3. It’s funny how all the accomplished women of today are scoring pretty low by Regency standards. I’m so glad no one will be judging me by my painting, singing, or piano playing. Thank you everyone for playing along!

  4. Practice makes perfect. That is the rub. I don’t have the ability or time to practice as Lady Catherine suggests. I haven’t played the piano since my teen years. I gave my guitar to my nephew. I have done cross-stitch, and the different stitches like chicken scratch, embroidery, etc. I can crochet, knit, needlepoint, and I used to make my own clothing [that was back in the day]. I’ve created quilts. My grandmother loved to work old clothing into new creations. I took a water color art class from a local artist and occasionally work in an art notebook, but again, additional practice is needed. Back during the fad, I dabbled in macrame and make a purse… is that like netting a purse? The skills from Regency are sometimes hard to translate to our modern crafts. The edge on a handkerchief would be crocheted or tatted. And yet, my score of 5 makes me barely acceptable. So… now that I have retired… the time that should be dedicated to practice is now taken up with reading JAFF and writing reviews. If I have to choose… I’m sorry… I’ll simply be unaccomplished. I choose reading and writing every time. Something had to go.

  5. That’s just funny. I am a seven. I might have scored higher if the questions were a little different. For example, I’ve never embroidered in my life…however I wear clothes that I made and I’m working on a quilt. The instrument one…well, I took lessons but hated playing and loved singing so I know enough to pick out the key I’m singing in but not enough to say “yes, I play” =D Just funny stuff. That’s alright though…I’d rather be in there for my mind anyway and what esteemed company to be in! That was fun.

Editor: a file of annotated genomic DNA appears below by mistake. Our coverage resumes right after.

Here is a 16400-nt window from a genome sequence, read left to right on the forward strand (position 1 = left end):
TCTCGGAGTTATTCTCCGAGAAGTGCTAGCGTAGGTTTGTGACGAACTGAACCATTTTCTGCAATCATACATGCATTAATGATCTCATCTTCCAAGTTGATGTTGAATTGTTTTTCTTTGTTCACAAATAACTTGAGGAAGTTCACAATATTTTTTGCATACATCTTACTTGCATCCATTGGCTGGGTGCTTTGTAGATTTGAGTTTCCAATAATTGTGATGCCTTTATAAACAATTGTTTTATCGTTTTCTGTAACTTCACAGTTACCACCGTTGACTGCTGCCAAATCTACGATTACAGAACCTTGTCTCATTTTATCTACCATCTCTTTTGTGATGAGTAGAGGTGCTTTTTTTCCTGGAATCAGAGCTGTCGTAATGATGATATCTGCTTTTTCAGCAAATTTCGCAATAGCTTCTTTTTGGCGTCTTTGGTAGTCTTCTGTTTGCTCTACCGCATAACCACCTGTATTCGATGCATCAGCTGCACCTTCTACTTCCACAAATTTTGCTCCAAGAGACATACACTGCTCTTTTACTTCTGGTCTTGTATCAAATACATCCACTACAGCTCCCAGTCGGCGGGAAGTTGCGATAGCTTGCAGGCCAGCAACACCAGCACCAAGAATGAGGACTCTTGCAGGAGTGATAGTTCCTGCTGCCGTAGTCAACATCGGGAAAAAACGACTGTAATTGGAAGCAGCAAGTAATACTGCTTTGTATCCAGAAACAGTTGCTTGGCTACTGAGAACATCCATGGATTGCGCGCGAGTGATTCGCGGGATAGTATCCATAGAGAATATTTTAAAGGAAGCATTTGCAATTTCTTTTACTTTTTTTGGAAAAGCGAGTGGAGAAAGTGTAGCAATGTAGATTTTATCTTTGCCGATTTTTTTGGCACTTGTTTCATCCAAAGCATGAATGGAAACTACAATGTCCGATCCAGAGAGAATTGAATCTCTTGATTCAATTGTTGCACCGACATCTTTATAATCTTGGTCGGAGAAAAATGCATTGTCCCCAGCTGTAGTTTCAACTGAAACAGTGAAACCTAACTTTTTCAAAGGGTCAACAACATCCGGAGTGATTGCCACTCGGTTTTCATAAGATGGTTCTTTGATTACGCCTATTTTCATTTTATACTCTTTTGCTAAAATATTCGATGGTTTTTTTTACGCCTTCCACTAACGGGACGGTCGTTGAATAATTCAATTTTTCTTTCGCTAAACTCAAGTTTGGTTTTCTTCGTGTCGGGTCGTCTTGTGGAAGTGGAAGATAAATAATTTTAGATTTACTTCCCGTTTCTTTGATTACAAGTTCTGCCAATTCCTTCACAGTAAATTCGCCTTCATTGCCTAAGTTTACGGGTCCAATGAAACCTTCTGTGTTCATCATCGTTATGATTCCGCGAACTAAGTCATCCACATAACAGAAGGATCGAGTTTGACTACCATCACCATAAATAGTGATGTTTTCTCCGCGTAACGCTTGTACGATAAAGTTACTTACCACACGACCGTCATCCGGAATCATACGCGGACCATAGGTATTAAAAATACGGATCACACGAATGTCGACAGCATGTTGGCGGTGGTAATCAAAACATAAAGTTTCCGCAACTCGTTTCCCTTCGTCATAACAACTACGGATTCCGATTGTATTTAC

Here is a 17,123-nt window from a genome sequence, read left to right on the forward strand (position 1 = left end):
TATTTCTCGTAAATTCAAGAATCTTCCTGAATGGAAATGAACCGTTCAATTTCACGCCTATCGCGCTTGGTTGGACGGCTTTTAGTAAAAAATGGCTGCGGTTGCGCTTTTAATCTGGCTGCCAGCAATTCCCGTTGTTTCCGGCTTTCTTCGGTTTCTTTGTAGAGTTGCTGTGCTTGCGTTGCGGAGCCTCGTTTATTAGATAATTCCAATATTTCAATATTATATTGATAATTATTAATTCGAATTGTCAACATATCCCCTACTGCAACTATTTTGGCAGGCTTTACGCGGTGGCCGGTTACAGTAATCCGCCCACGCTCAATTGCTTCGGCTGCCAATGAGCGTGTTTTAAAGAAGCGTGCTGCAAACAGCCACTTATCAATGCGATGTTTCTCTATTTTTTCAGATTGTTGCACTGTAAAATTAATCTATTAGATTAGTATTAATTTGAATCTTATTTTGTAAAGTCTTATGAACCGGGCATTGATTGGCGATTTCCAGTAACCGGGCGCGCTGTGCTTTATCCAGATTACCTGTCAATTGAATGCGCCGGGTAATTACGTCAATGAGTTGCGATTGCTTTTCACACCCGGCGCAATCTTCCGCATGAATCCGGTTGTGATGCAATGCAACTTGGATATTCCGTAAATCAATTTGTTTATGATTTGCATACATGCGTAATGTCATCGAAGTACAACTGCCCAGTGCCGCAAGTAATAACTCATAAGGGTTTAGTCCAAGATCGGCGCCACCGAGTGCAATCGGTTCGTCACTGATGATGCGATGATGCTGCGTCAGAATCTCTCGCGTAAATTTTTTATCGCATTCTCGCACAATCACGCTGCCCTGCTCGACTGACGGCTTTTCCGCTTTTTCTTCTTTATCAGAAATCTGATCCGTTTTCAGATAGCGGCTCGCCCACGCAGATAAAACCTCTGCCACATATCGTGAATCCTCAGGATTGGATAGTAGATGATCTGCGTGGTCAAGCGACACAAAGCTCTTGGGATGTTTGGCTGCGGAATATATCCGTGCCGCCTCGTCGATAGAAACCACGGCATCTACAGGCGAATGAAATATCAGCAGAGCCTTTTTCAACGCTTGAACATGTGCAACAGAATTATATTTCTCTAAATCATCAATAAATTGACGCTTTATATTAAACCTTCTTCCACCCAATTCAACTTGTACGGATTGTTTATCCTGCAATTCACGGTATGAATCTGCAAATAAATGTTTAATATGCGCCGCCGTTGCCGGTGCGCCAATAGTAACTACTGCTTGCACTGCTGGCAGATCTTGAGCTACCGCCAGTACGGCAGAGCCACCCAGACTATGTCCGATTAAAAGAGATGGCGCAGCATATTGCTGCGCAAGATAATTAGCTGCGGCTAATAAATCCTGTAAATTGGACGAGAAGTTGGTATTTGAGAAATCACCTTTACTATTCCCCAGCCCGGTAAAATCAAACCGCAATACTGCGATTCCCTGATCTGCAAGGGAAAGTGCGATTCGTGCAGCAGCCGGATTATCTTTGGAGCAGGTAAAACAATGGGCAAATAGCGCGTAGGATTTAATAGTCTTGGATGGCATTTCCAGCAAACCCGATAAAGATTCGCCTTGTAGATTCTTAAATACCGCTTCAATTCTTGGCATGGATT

6. My score was 8, which is middling on your scale, but knowing I could bring the score up to the top tier with a few weeks of piano practice and embroidery, I’m perfectly satisfied. Fun post!

    So I’m a 9 but would have been a 12 before I started working full time (I like painting, embroidery, and music; I just don’t keep up with it.)
    But I’m writing a heroine who is a 7. Could I possibly have fared better in the period than this (albeit fictional) person who actually lived through it? Thoughts: I’m arguably better off than her. She has a different skill sent. And I’m a mean writer who likes to torture my characters.

  8. I managed a 6, and that is solely because of my reading habits. I would have scored higher in my younger years when I still “practiced” regularly. Now that time is utilized for reading instead.

  9. I got 8 so am fairly accomplished but not up to Miss Bingley’s standards (thank goodness).
    I suppose if I had nothing else to do all day but work on my accomplishments I might have scored a bit more. But maybe not!

    • I am a 9. That makes me equal with Elizabeth Bennett. I am okay with that as she got Mr. Darcy, so there is still hope for me.LOL! This is a fun post.